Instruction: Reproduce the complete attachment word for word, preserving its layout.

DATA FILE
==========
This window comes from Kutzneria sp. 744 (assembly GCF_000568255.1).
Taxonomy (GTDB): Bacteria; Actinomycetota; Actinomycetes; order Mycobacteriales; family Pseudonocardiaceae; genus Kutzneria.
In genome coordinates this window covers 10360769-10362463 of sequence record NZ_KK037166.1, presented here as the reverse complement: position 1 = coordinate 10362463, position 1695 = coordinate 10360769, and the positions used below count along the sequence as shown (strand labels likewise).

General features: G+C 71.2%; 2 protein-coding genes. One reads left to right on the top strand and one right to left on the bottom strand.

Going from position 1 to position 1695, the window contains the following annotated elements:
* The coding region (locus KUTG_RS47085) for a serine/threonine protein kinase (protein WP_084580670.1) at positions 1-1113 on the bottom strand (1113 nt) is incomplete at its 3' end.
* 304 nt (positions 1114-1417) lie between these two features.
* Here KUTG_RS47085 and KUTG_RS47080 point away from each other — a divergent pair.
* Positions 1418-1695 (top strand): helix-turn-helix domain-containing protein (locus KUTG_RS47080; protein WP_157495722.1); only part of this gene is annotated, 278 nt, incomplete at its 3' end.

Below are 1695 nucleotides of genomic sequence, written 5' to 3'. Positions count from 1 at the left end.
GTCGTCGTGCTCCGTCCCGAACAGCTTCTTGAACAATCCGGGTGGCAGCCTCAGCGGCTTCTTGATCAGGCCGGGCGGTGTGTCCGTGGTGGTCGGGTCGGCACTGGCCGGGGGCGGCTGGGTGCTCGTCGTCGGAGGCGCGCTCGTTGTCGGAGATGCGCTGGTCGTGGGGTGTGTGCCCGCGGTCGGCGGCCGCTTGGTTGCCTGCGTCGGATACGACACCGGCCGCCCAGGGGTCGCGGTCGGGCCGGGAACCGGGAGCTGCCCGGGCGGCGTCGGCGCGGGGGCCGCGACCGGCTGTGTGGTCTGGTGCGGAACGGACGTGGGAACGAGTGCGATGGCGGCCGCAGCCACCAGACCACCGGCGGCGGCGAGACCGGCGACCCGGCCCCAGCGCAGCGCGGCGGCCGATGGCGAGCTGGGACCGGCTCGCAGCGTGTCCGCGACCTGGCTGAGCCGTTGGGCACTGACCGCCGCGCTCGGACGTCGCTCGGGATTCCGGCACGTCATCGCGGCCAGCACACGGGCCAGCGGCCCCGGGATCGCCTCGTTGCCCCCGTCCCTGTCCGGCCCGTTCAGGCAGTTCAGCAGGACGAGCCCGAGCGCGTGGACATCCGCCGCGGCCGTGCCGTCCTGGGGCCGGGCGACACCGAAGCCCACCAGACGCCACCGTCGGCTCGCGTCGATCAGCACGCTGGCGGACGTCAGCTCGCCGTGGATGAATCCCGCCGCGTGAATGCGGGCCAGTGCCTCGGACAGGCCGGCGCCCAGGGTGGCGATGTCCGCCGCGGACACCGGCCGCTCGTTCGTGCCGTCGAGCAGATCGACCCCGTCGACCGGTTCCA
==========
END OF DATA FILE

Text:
This window comes from Kutzneria sp. 744 (assembly GCF_000568255.1).
Taxonomy (GTDB): Bacteria; Actinomycetota; Actinomycetes; order Mycobacteriales; family Pseudonocardiaceae; genus Kutzneria.
In genome coordinates this window covers 10360769-10362463 of sequence record NZ_KK037166.1, presented here as the reverse complement: position 1 = coordinate 10362463, position 1695 = coordinate 10360769, and the positions used below count along the sequence as shown (strand labels likewise).

General features: G+C 71.2%; 2 protein-coding genes. One reads left to right on the top strand and one right to left on the bottom strand.

Going from position 1 to position 1695, the window contains the following annotated elements:
* The coding region (locus KUTG_RS47085) for a serine/threonine protein kinase (protein WP_084580670.1) at positions 1-1113 on the bottom strand (1113 nt) is incomplete at its 3' end.
* 304 nt (positions 1114-1417) lie between these two features.
* Here KUTG_RS47085 and KUTG_RS47080 point away from each other — a divergent pair.
* Positions 1418-1695 (top strand): helix-turn-helix domain-containing protein (locus KUTG_RS47080; protein WP_157495722.1); only part of this gene is annotated, 278 nt, incomplete at its 3' end.

Below are 1695 nucleotides of genomic sequence, written 5' to 3'. Positions count from 1 at the left end.
GTCGTCGTGCTCCGTCCCGAACAGCTTCTTGAACAATCCGGGTGGCAGCCTCAGCGGCTTCTTGATCAGGCCGGGCGGTGTGTCCGTGGTGGTCGGGTCGGCACTGGCCGGGGGCGGCTGGGTGCTCGTCGTCGGAGGCGCGCTCGTTGTCGGAGATGCGCTGGTCGTGGGGTGTGTGCCCGCGGTCGGCGGCCGCTTGGTTGCCTGCGTCGGATACGACACCGGCCGCCCAGGGGTCGCGGTCGGGCCGGGAACCGGGAGCTGCCCGGGCGGCGTCGGCGCGGGGGCCGCGACCGGCTGTGTGGTCTGGTGCGGAACGGACGTGGGAACGAGTGCGATGGCGGCCGCAGCCACCAGACCACCGGCGGCGGCGAGACCGGCGACCCGGCCCCAGCGCAGCGCGGCGGCCGATGGCGAGCTGGGACCGGCTCGCAGCGTGTCCGCGACCTGGCTGAGCCGTTGGGCACTGACCGCCGCGCTCGGACGTCGCTCGGGATTCCGGCACGTCATCGCGGCCAGCACACGGGCCAGCGGCCCCGGGATCGCCTCGTTGCCCCCGTCCCTGTCCGGCCCGTTCAGGCAGTTCAGCAGGACGAGCCCGAGCGCGTGGACATCCGCCGCGGCCGTGCCGTCCTGGGGCCGGGCGACACCGAAGCCCACCAGACGCCACCGTCGGCTCGCGTCGATCAGCACGCTGGCGGACGTCAGCTCGCCGTGGATGAATCCCGCCGCGTGAATGCGGGCCAGTGCCTCGGACAGGCCGGCGCCCAGGGTGGCGATGTCCGCCGCGGACACCGGCCGCTCGTTCGTGCCGTCGAGCAGATCGACCCCGTCGACCGGTTCCA